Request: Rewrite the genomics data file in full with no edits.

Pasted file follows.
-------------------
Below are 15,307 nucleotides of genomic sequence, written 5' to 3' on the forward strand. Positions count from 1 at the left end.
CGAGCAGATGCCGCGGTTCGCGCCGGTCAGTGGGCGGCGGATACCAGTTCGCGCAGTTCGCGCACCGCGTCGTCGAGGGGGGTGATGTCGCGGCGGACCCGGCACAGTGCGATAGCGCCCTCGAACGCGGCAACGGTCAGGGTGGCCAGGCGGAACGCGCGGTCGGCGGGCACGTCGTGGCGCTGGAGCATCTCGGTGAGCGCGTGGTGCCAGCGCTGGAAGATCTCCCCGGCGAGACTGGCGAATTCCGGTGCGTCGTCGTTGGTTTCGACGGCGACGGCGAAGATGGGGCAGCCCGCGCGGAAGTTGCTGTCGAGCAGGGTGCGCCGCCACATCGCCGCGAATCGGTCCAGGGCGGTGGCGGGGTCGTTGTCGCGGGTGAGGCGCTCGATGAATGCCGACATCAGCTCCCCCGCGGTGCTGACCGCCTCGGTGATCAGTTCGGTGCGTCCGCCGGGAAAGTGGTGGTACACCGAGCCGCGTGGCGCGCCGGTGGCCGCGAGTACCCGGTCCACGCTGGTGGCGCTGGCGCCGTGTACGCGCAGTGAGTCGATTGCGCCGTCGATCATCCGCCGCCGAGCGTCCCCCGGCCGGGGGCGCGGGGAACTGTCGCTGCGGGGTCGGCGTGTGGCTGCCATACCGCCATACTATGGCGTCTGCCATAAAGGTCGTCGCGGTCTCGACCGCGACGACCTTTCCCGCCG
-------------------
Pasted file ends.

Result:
Below are 15,307 nucleotides of genomic sequence, written 5' to 3' on the forward strand. Positions count from 1 at the left end.
CGAGCAGATGCCGCGGTTCGCGCCGGTCAGTGGGCGGCGGATACCAGTTCGCGCAGTTCGCGCACCGCGTCGTCGAGGGGGGTGATGTCGCGGCGGACCCGGCACAGTGCGATAGCGCCCTCGAACGCGGCAACGGTCAGGGTGGCCAGGCGGAACGCGCGGTCGGCGGGCACGTCGTGGCGCTGGAGCATCTCGGTGAGCGCGTGGTGCCAGCGCTGGAAGATCTCCCCGGCGAGACTGGCGAATTCCGGTGCGTCGTCGTTGGTTTCGACGGCGACGGCGAAGATGGGGCAGCCCGCGCGGAAGTTGCTGTCGAGCAGGGTGCGCCGCCACATCGCCGCGAATCGGTCCAGGGCGGTGGCGGGGTCGTTGTCGCGGGTGAGGCGCTCGATGAATGCCGACATCAGCTCCCCCGCGGTGCTGACCGCCTCGGTGATCAGTTCGGTGCGTCCGCCGGGAAAGTGGTGGTACACCGAGCCGCGTGGCGCGCCGGTGGCCGCGAGTACCCGGTCCACGCTGGTGGCGCTGGCGCCGTGTACGCGCAGTGAGTCGATTGCGCCGTCGATCATCCGCCGCCGAGCGTCCCCCGGCCGGGGGCGCGGGGAACTGTCGCTGCGGGGTCGGCGTGTGGCTGCCATACCGCCATACTATGGCGTCTGCCATAAAGGTCGTCGCGGTCTCGACCGCGACGACCTTTCCCGCCG